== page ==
People love to celebrate special occasions, whether big or small. However, planning parties are not easy and are often fraught with sleepless nights and logistical nightmares. It takes loads of creativity, close attention to details and mastery of logistics to pull off a successful party. For many, it makes sense to hire a professional party and event planner.
Patricia May Gonzalez runs a successful party planning business based in the Philippines. Her company The Party People https://www.facebook.com/thepartypeopleph does planning and decorations for birthday parties for the young and old, weddings, debut (coming-of-age) parties, and other celebrations. A trained economist and writer, Patty discovered her knack for creating festive party decor and setup when she organized her son’s birthday party.
Here is our interview with Patty on how to successfully start and run a party planning business:
Can you tell us about The Party People? What services do you currently offer?
The Party People (TPP) offers party styling services and candy buffet packages at very reasonable prices. We could also arrange for certain party-related services and suppliers as the client may require. TPP’s simple approach to styling is maintained on the premise that stylish parties need not be over-the-top nor expensive. Thus, we are fond of using inexpensive materials in executing our designs and usually engage in DIY projects which after all lend a rather heart-warming aesthetic to our parties.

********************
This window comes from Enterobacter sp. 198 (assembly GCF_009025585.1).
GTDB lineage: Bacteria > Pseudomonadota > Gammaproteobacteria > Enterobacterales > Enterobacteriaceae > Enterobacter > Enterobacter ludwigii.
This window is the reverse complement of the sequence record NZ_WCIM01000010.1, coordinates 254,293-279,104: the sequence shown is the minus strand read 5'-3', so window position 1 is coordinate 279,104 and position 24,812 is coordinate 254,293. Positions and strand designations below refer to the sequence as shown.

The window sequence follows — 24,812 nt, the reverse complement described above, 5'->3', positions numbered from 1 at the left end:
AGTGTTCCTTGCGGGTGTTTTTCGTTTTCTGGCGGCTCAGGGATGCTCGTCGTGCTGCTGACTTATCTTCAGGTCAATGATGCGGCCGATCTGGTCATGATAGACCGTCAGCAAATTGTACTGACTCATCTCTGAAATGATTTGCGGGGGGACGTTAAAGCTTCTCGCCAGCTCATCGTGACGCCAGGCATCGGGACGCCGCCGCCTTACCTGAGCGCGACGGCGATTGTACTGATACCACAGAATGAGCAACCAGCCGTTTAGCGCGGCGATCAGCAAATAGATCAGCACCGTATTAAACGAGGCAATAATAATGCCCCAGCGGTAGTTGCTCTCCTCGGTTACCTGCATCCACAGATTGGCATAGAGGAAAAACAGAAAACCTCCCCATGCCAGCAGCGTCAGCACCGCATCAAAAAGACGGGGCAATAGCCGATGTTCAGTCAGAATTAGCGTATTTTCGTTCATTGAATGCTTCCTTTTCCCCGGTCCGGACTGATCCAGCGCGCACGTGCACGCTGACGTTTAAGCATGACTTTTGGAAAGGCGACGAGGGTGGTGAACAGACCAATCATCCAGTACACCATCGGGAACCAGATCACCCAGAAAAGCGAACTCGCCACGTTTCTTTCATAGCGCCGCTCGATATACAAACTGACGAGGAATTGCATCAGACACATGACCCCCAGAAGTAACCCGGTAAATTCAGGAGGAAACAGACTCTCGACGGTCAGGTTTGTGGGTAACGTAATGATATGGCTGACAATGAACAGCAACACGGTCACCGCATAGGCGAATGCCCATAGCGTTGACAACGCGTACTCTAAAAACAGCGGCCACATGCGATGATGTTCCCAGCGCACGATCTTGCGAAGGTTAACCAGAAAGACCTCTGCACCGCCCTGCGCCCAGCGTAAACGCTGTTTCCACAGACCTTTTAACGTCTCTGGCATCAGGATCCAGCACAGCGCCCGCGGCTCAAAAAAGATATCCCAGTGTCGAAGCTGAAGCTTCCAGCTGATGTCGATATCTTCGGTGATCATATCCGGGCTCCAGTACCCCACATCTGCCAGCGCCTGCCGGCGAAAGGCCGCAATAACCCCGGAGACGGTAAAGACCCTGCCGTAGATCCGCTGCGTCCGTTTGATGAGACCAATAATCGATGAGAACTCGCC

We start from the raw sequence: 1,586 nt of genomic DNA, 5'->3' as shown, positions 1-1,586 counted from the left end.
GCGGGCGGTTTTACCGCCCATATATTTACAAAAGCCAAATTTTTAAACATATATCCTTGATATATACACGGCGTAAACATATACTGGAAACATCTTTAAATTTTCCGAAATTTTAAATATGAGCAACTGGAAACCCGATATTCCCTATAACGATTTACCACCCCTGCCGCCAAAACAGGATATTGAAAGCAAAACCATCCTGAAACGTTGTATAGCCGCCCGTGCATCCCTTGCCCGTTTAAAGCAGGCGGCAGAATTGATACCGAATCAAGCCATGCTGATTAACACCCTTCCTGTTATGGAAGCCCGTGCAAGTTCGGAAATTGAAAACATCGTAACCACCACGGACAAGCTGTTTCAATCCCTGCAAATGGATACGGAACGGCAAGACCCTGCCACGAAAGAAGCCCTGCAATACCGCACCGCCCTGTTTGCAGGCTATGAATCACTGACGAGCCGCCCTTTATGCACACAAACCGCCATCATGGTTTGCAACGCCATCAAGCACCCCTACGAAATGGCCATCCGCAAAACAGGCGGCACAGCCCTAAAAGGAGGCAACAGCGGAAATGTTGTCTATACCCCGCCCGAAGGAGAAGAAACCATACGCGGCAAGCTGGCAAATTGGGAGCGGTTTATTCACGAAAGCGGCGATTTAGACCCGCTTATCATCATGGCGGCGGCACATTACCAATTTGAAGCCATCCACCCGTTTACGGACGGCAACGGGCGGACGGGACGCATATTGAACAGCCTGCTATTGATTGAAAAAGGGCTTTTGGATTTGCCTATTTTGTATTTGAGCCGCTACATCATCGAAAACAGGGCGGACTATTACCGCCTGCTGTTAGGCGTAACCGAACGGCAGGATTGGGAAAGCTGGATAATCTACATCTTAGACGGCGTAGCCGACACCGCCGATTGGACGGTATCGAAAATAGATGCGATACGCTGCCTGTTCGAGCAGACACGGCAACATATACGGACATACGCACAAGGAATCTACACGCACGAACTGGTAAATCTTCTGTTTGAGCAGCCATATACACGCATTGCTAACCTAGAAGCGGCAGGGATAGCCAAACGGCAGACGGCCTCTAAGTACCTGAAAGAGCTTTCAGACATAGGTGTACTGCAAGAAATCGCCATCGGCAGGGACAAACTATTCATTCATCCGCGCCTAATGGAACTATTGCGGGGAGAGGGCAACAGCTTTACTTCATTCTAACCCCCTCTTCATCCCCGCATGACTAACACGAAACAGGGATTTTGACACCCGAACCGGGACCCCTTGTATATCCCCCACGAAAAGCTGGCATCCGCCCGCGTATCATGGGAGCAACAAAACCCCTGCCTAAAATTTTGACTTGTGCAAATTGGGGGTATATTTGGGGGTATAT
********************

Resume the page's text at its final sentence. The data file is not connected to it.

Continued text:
How and why did you start your business?
In mid-2012, I decided to plan and style my son, Torch’s, first birthday party which was to happen in November that year. At that time, I did not know what was on trend in party planning but I knew that I was creative enough to make my son’s party unique, special and most of all, reflective of my own brand of party planning. The party was a success and the experience triggered my interest in doing party planning professionally.
In January 2013, after inviting my nephew and two other friends to join my team, TPP was born. Initially, we envisioned TPP to be a party planning group and plotted a business plan accordingly. However, in 2015, I decided to concentrate on party styling (with some assistance in party planning) as this seemed what I enjoyed doing the most.
What were the biggest challenges you faced in running a party planning business?
The first challenge was actually building a portfolio to market TPP to prospective clients. We initially had to do mock-up parties just to showcase our skills and talents in party styling. Luckily now, after having done more than a hundred parties, we already have a solid portfolio. But the task of coming up with new designs and fresh styling treatments remains our biggest challenge. And, balancing the business and creative sides of running TPP could be a problem as well.
Are there any pros and cons to being a woman entrepreneur?
I had never really thought about this until now, to be honest. Our work requires a lot of creativity and research which anyone who shares our passion can deliver, whether a woman or a man. I guess it is an advantage to be a woman in this business when I meet clients. Clients, for some reason, do expect the lead stylist to be a woman and I guess they are more comfortable with my being a woman (due, I guess, to stereotypical assumptions).